Mental health tips during COVID-19

Learn what to watch for and how to support yourself during the pandemic. The Substance Abuse and Mental Health Services Administration offers help.

Understanding and identifying a substance use problem can be the beginning of a better life. Learn how to identify the warning signs of substance use disorders and addictive behavior and where to get help. If you or someone you know is in crisis, contact the Military Crisis Line at 800-273-8255, then press 1, or access online chat by texting 838255.

Identify, treat and prevent a substance use or addiction disorder with these steps:

Recognize signs of alcohol and prescription drug use.

A person can become dependent on drugs or alcohol gradually or over a short period of time. Some warning signs include decreased energy, unexplained injuries, irritability, financial difficulties, poor work performance, relationship problems and poor personal hygiene.

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Understand addictive behavior.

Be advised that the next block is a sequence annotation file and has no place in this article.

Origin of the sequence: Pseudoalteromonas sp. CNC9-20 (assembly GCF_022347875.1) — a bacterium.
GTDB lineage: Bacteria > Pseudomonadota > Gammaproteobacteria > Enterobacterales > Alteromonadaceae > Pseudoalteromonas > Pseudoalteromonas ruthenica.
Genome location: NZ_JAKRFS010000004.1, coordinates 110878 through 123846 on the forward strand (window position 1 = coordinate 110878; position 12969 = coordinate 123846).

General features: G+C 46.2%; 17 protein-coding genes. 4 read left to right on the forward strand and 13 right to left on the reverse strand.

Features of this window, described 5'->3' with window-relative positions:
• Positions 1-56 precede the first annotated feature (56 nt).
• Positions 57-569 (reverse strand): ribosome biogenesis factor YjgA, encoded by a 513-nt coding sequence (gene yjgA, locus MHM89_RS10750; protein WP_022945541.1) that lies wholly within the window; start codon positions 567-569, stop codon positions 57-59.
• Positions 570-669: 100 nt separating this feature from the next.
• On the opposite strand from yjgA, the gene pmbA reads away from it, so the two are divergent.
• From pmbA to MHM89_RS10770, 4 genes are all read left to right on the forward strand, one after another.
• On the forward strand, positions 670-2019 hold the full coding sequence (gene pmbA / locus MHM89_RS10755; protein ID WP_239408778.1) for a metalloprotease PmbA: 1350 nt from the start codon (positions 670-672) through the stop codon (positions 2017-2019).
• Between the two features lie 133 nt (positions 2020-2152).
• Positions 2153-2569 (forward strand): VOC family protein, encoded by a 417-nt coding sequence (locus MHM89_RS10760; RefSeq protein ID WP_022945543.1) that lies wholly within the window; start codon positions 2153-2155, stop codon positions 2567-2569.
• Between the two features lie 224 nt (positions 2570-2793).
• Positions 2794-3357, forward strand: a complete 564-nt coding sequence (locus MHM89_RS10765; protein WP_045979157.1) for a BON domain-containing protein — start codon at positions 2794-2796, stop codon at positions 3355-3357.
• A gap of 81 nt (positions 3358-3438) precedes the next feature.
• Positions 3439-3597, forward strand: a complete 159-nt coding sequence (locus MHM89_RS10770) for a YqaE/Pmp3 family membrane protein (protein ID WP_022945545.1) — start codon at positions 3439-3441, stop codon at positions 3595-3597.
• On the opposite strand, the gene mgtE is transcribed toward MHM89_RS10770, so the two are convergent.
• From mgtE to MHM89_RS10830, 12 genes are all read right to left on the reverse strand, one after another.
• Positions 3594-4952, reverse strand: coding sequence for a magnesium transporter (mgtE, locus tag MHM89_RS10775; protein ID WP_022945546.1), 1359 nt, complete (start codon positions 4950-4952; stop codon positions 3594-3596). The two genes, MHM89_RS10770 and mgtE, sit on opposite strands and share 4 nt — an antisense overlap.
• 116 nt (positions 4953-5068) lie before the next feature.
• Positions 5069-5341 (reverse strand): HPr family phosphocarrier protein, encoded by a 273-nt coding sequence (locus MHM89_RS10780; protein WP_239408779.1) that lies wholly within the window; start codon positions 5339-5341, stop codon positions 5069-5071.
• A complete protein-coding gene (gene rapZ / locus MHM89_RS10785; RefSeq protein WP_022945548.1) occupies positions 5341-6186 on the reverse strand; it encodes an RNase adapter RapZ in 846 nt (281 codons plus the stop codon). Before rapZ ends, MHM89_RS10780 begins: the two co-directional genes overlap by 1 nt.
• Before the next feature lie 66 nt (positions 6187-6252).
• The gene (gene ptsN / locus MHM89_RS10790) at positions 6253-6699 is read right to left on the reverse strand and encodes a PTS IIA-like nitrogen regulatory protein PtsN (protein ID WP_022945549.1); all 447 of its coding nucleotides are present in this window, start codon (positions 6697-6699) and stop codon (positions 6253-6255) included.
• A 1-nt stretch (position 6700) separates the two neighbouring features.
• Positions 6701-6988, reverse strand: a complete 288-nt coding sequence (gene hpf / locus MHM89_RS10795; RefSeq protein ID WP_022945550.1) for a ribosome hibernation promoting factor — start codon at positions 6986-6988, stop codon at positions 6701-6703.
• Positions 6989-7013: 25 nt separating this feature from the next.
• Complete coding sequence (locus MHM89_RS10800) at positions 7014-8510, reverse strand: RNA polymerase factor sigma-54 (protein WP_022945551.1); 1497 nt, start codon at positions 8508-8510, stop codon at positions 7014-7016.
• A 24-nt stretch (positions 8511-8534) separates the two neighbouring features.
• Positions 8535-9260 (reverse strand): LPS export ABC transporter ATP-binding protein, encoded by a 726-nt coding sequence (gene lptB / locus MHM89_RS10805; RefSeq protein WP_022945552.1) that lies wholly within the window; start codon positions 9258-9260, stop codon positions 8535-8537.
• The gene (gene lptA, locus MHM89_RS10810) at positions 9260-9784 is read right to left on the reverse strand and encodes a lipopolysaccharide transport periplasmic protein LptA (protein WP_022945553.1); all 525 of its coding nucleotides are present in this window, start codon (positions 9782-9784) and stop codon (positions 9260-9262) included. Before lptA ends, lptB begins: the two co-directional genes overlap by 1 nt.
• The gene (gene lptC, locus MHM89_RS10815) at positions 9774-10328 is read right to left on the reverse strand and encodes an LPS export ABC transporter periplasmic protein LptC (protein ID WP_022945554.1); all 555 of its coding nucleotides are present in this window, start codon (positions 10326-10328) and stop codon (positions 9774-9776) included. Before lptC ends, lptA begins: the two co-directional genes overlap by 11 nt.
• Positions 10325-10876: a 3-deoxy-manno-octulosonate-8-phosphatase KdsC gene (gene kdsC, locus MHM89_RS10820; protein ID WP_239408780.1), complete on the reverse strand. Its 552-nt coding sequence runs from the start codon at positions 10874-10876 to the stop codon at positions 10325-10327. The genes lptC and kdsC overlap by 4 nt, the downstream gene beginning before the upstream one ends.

Addiction doesn’t always have to involve a substance. Sometimes a destructive habit or behavior can become a dependency. Common types of addictive behavior include codependency, internet addiction, compulsive eating, sex addiction, workaholism, compulsive gambling and shopaholism.

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Use strategies to prevent substance use disorders.

The best way to avoid substance use disorders is to recognize that a problem is forming and address it immediately. Be observant and proactive. Try to adopt healthy alternatives for coping with stress and be assertive about confronting a loved one about problematic behavior as soon as you see it.

Understand treatment and recovery options.

Depending on the type of addiction, there are different options for getting the help you need. Each service branch has a substance use program. Treatment for military family members struggling with addiction is covered under TRICARE. Eluna hosts free traditional camp activities and mentoring support for children at Camp Mariposa. You can also find help through 12-step support groups. To find a program near you, call SAMHSA’s National Helpline at 800-662-4357 or find treatment centers online.

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